The arrival of the first shipment of the Moderna vaccine in Pimicikamak Cree Nation Thursday evening is “a light at the end of the tunnel,” Chief David Monias said.
About 10 elders in the northern community became some of the first people in Manitoba First Nations to receive the COVID-19 vaccine.
“I’m quite ecstatic about it,” Monias said. “For the vaccine to be in my community, it’s ecstatic, and just happy for my elders.”
After the provincial government announced all 63 First Nations in Manitoba would receive a portion of the first 5,300 doses reserved for Indigenous people in the province, health workers in those communities began calling their eligible members to offer them their first doses.
Priority is being given to people over 60 in remote communities, and over 70 in non-remote areas, as well as people living in personal care homes and front-line health workers.
Around 5:30 p.m. on Thursday, a plane carrying 200 doses of the vaccine arrived in Pimicikamak, about 519 kilometres north of Winnipeg.
A police escort accompanied the 20 vials, each containing 10 doses, to the community’s nursing station, where the vaccine will be administered.
The community had been preparing for this day for a long time, Monias said. They have drawn up a list of 168 residents over the age of 70 living in their own houses, as well as 11 people living in the long-term care facility in the community, and about 20 care home staff who will be eligible for the first doses.
A nurse and a health care aide will administer the vaccine. The community also has people to drive the elders to and from the nursing station, and to monitor them for any adverse reactions after they get the vaccine.
First Nations hit hard
First Nations people have been hit especially hard by the pandemic. They make up about half of the active cases in the province, and nearly half of the COVID-19 patients admitted to intensive care units, according to the Manitoba First Nations COVID-19 Pandemic Response Co-ordination Team.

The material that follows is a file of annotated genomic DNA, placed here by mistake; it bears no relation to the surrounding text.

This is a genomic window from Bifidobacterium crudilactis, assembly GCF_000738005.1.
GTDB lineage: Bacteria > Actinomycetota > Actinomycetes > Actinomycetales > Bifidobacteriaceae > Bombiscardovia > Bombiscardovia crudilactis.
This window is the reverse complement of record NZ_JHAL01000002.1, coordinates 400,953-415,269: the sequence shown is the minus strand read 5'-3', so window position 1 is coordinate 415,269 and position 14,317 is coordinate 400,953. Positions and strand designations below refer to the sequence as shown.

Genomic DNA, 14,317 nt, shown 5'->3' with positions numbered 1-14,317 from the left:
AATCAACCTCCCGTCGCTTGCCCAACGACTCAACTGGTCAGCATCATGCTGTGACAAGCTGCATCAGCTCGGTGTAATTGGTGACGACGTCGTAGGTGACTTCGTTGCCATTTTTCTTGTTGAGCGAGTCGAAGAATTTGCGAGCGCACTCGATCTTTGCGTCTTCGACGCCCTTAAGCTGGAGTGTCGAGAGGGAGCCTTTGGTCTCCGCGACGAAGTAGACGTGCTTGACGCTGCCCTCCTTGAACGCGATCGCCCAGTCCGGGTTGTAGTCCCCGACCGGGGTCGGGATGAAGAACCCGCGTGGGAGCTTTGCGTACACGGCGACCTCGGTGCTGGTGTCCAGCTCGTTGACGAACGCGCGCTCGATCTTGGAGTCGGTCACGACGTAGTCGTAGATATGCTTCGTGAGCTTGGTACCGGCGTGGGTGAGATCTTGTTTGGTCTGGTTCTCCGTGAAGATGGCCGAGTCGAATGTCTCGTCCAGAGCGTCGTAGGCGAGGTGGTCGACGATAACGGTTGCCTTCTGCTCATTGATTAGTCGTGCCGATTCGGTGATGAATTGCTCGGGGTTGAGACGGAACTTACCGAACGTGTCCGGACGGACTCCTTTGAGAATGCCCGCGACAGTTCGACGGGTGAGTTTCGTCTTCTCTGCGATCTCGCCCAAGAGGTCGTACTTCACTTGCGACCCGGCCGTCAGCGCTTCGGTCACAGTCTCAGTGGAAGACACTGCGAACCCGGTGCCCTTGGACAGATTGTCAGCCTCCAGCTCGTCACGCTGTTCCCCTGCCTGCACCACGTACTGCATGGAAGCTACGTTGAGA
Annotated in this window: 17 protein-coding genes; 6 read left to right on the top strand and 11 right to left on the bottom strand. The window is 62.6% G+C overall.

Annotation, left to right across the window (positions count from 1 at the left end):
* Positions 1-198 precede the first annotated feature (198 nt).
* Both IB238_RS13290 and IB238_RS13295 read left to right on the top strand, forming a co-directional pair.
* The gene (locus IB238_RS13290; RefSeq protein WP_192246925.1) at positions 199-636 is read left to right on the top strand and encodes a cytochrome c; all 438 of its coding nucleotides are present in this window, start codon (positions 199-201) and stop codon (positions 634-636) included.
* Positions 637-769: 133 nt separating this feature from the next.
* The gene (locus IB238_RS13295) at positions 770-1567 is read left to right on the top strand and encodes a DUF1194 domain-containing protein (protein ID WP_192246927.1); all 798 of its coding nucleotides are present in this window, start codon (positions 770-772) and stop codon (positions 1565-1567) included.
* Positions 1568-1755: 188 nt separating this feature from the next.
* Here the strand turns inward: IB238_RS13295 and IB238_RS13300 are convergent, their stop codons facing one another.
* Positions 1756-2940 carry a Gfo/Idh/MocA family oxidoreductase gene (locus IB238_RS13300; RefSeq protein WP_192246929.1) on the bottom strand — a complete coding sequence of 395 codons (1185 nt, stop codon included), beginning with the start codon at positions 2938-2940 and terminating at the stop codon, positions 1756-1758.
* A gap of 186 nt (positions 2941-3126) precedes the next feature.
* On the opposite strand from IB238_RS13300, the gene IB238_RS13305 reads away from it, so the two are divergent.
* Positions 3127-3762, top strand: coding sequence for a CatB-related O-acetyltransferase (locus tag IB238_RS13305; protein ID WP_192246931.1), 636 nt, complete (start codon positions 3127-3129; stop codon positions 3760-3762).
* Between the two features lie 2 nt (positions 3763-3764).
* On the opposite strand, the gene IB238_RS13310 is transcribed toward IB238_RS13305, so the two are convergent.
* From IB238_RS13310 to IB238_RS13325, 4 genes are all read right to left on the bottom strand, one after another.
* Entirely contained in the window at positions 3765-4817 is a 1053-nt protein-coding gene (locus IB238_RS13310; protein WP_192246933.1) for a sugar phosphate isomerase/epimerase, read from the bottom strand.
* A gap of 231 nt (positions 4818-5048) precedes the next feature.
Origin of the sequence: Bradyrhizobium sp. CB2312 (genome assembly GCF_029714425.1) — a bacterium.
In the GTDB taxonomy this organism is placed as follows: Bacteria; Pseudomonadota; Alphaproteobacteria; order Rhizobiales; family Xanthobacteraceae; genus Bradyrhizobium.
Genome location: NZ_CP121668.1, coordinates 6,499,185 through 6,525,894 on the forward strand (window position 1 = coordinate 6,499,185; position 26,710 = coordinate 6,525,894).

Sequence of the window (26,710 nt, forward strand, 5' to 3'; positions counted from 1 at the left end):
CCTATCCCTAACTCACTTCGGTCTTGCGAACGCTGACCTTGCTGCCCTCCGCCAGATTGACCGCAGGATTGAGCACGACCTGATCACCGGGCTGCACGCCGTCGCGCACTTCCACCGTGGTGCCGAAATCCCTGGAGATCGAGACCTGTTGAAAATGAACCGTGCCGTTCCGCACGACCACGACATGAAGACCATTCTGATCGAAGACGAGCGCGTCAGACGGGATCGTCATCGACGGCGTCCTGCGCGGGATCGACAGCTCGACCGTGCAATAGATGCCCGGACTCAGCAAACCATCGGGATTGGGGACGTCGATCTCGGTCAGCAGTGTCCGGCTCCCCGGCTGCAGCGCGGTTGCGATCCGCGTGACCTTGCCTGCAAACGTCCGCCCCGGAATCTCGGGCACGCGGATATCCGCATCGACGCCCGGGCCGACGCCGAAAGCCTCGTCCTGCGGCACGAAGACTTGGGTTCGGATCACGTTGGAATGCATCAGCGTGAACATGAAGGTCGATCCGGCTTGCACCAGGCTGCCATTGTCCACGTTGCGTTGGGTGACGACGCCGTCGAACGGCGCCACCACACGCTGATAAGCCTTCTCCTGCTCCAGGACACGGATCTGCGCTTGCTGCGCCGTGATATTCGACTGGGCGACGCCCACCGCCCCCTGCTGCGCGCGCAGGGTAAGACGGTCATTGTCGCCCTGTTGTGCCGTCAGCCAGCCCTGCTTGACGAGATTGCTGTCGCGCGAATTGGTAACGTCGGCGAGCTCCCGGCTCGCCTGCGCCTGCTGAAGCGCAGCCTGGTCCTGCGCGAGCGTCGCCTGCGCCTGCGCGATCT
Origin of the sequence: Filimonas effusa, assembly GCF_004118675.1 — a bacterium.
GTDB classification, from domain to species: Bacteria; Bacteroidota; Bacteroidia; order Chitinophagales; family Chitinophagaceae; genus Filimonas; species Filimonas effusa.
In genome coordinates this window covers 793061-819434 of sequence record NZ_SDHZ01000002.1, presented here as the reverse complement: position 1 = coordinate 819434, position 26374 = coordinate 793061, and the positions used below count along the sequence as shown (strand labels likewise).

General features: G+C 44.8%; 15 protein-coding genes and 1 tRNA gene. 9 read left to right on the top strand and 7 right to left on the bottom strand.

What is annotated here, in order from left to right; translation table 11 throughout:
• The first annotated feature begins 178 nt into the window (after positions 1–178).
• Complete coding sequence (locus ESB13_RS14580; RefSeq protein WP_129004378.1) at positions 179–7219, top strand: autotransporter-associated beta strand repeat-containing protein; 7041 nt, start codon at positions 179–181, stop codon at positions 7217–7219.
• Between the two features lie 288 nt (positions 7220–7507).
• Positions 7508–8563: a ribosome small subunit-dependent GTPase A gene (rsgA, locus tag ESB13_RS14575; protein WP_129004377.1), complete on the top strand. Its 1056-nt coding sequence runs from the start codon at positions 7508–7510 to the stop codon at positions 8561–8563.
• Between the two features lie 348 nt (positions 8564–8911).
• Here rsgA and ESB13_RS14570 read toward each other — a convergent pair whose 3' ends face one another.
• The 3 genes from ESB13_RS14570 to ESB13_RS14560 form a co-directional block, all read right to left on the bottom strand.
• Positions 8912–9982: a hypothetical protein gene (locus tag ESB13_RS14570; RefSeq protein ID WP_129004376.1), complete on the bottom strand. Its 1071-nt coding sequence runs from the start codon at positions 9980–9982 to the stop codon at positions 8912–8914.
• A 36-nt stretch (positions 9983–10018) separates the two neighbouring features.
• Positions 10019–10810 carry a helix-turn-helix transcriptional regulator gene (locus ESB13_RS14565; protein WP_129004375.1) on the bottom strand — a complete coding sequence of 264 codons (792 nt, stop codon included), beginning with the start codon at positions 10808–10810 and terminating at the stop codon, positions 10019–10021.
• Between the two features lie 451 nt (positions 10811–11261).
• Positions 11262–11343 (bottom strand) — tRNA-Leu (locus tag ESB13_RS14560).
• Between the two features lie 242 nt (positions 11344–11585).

Pimicikamak has been under lockdown since October. The community was divided into five districts, with check stops set up. People were forbidden to travel without permission, Monias said.
There are currently 30 active cases of COVID-19 in the community, Monias said.
The decision to divide the first shipment of vaccine among all 63 First Nations in Manitoba came late Wednesday night, after the province committed to providing a second shipment of 5,300 doses by Feb. 23, said Jerry Daniels, Grand Chief of the Southern Chiefs Organization, one of four First Nations organizations advising the province on its vaccine rollout to Indigenous communities.
“We didn’t want to give people the first dose without being assured that there’s a second dose, because we want to ensure the effectiveness of the vaccine,” Daniels said.
The decision to give the vaccine to every First Nation in Manitoba was made by health professionals advising the First Nations organizations, said Arlen Dumas, Grand Chief of the Assembly of Manitoba Chiefs.
Issues like inadequate housing and overcrowding are common across First Nations communities, making it difficult to come up with a priority list, he said.
“It’s hard to, sort of, juggle which one should be prioritized when everybody is susceptible and vulnerable. This virus is not going to discriminate and it’s impacting all of us,” he said.
Vaccinations could take a year
It could take up to a year before every First Nations person in Manitoba receives the vaccine, Dumas said.
In all of Manitoba, there are close to 7,300 people in First Nations communities over the age of 60, Daniels said. First priority in non-remote communities will go to those over the age of 70, but there are four communities in the south that are considered remote, where everyone over the age of 60 will be eligible.
Peguis First Nation is one of the communities that will start vaccinating its citizens at the age of 60. Chief Glenn Hudson said he expects the first vaccine doses to arrive in the next few days, with the first vaccinations starting by Monday.
There are more than 365 people in the community over the age of 60, the most out of any Manitoba First Nation, Hudson said.
In Pimicikamak, people are beginning to look forward to a time when they can move freely again, without the fear of the virus, Monias said.
“It will give them hope that there’s light at the end of the tunnel, and it’s exciting.”